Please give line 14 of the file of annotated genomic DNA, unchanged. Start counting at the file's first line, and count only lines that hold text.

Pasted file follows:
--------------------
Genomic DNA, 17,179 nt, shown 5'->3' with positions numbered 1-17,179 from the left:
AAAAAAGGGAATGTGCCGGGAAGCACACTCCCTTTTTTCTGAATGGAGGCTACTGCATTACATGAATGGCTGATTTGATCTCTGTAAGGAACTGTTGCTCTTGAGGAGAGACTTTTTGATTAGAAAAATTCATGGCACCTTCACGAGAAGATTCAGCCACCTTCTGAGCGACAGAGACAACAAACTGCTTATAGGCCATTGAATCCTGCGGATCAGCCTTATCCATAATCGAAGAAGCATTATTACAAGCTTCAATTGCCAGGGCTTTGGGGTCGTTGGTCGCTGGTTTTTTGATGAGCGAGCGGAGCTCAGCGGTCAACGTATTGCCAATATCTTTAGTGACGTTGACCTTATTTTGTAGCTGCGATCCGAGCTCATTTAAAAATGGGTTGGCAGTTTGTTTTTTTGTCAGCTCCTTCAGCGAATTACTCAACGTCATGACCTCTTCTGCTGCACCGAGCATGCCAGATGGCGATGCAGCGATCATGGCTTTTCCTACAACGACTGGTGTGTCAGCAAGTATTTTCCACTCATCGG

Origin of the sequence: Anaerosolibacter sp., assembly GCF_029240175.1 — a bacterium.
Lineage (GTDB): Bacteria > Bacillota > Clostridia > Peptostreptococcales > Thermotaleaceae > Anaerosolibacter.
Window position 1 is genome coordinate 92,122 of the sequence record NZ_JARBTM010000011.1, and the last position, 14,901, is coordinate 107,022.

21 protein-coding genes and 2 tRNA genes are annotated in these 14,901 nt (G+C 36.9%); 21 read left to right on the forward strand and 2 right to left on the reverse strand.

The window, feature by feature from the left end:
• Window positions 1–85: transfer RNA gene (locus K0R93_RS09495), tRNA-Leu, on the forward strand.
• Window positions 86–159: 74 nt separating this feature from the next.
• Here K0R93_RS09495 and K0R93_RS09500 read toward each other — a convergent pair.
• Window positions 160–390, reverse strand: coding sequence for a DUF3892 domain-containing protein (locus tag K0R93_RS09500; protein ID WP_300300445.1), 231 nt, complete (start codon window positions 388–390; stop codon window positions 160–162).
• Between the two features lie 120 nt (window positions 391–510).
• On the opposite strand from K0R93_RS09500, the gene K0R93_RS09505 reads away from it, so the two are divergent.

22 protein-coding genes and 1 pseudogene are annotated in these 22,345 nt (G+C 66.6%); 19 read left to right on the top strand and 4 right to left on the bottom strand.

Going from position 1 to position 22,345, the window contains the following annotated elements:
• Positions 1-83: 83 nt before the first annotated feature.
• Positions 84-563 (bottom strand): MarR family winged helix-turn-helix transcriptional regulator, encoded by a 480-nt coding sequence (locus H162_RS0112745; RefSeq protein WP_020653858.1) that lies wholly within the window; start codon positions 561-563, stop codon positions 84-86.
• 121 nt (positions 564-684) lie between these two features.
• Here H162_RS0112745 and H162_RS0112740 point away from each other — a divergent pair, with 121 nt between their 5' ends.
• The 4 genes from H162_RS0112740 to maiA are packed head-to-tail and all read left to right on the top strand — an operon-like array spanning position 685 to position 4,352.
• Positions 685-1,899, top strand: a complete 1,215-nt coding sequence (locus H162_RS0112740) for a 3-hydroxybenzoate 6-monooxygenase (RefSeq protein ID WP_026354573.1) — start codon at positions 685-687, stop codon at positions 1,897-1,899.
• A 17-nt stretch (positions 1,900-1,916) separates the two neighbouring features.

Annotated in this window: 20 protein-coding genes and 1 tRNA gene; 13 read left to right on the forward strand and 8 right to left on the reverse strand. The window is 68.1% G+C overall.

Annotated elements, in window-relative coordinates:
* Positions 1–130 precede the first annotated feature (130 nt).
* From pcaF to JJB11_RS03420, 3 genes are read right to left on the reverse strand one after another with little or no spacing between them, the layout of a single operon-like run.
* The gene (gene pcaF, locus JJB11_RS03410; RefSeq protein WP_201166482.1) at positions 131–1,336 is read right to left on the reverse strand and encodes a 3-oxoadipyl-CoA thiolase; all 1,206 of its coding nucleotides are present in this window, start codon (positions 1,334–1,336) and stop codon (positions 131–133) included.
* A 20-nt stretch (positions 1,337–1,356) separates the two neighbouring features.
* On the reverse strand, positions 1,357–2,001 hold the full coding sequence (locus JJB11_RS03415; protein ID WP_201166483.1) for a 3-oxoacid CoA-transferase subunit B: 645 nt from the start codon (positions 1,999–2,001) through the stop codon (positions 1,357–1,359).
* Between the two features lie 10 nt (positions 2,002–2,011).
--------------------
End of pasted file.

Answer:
22 protein-coding genes and 1 pseudogene are annotated in these 22,345 nt (G+C 66.6%); 19 read left to right on the top strand and 4 right to left on the bottom strand.